The presentations of marriage in the two works you mention are similar in marriage's effects, but different in the marriages themselves.
Marriage is stifling for women living in male-dominated societies. Both women in these works are stifled. They must submit to their husbands, and cannot live their own lives and use their own imaginations, or think for themselves without consequences. Both works are feminist in nature.
But the marriages themselves in the works are different. The wife in "The Story of an Hour" has what is on the surface a good marriage. The husband is kind and treats her well. But that is the point of this story. Marriage itself is confining. The problem isn't that the wife has a bad husband, it's that she has a husband. That is what is stifling.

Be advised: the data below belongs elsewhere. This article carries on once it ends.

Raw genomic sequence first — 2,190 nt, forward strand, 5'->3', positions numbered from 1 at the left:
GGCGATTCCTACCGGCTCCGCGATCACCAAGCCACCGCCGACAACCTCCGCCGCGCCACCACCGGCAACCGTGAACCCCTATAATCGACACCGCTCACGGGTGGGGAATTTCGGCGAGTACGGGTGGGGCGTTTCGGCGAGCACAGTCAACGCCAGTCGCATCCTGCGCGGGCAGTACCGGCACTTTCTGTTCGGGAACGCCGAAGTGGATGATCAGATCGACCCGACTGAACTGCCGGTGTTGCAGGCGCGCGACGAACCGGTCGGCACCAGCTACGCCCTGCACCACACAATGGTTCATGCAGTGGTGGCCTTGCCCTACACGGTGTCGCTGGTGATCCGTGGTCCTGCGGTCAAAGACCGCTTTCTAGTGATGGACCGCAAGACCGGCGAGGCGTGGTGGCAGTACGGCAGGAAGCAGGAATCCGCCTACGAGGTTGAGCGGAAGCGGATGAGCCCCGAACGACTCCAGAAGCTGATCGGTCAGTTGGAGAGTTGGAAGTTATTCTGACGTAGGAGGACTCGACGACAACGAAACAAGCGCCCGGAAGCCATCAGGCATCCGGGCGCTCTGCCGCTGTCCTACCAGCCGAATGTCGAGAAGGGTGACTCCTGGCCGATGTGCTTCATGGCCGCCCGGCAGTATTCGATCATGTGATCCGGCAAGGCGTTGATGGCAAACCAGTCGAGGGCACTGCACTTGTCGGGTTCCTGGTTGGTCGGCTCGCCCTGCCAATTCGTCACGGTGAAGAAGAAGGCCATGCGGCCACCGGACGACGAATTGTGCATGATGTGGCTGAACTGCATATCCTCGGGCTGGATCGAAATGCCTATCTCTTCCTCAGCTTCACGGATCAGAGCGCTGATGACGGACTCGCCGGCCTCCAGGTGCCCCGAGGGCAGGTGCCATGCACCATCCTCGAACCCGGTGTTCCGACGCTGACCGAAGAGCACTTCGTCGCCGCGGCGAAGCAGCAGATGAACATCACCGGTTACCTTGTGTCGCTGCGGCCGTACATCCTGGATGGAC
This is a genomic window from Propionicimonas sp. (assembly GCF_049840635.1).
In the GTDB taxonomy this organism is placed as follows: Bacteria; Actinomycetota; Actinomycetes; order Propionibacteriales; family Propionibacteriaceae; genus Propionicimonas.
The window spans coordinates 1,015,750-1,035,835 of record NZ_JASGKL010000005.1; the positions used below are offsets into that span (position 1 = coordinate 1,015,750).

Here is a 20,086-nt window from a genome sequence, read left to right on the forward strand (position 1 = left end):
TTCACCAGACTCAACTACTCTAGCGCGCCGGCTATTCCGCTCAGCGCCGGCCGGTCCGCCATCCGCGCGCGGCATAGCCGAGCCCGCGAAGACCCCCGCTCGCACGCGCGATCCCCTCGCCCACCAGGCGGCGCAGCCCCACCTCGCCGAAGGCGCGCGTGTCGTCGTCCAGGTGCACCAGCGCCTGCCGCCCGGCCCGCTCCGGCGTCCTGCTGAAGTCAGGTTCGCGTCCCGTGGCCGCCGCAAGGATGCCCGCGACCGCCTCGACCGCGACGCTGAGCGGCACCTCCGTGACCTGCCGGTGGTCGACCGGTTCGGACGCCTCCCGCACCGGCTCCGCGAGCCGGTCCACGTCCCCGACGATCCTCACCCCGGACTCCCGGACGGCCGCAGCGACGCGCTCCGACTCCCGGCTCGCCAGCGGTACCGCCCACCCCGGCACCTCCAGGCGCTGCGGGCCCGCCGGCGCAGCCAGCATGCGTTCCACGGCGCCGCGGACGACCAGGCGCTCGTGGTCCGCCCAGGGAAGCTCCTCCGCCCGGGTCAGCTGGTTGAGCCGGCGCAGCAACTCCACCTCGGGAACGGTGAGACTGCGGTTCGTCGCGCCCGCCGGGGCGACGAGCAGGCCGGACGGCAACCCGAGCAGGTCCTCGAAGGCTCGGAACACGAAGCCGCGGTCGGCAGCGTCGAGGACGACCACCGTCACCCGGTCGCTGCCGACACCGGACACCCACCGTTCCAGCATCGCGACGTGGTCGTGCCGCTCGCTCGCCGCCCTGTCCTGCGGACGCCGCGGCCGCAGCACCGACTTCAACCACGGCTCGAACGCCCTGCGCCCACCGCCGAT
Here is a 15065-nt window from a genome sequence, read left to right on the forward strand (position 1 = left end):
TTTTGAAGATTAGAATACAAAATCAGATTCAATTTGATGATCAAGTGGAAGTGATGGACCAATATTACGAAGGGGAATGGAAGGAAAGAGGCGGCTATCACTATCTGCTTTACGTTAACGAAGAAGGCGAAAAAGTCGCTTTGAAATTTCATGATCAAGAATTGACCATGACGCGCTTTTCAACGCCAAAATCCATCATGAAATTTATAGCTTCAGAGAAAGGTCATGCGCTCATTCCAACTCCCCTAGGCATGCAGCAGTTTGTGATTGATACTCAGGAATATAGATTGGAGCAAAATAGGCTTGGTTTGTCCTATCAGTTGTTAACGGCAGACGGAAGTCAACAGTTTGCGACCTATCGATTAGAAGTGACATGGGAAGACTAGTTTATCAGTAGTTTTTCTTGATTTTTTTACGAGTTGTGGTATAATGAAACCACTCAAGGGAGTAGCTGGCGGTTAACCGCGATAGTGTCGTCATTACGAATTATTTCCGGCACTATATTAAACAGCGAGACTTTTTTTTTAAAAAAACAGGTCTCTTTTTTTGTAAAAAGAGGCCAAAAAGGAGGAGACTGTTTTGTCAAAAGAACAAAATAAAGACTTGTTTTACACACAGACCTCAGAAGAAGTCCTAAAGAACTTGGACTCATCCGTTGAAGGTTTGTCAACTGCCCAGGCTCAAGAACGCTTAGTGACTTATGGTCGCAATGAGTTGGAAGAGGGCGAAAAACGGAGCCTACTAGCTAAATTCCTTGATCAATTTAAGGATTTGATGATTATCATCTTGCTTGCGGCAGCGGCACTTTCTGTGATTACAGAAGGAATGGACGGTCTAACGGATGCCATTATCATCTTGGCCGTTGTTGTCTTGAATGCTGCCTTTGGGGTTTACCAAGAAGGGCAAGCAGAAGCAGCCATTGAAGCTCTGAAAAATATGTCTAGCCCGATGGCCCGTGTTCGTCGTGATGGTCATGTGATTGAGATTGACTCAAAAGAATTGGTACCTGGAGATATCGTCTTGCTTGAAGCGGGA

In "Trifles," the husband is abusive and dominating. He mistreats the wife and she is secluded, lonely, and beaten down, figuratively speaking. And when he kills her bird, she retaliates. She's had enough.
Again, then, the results of marriage are similar, but the marriages themselves, are different.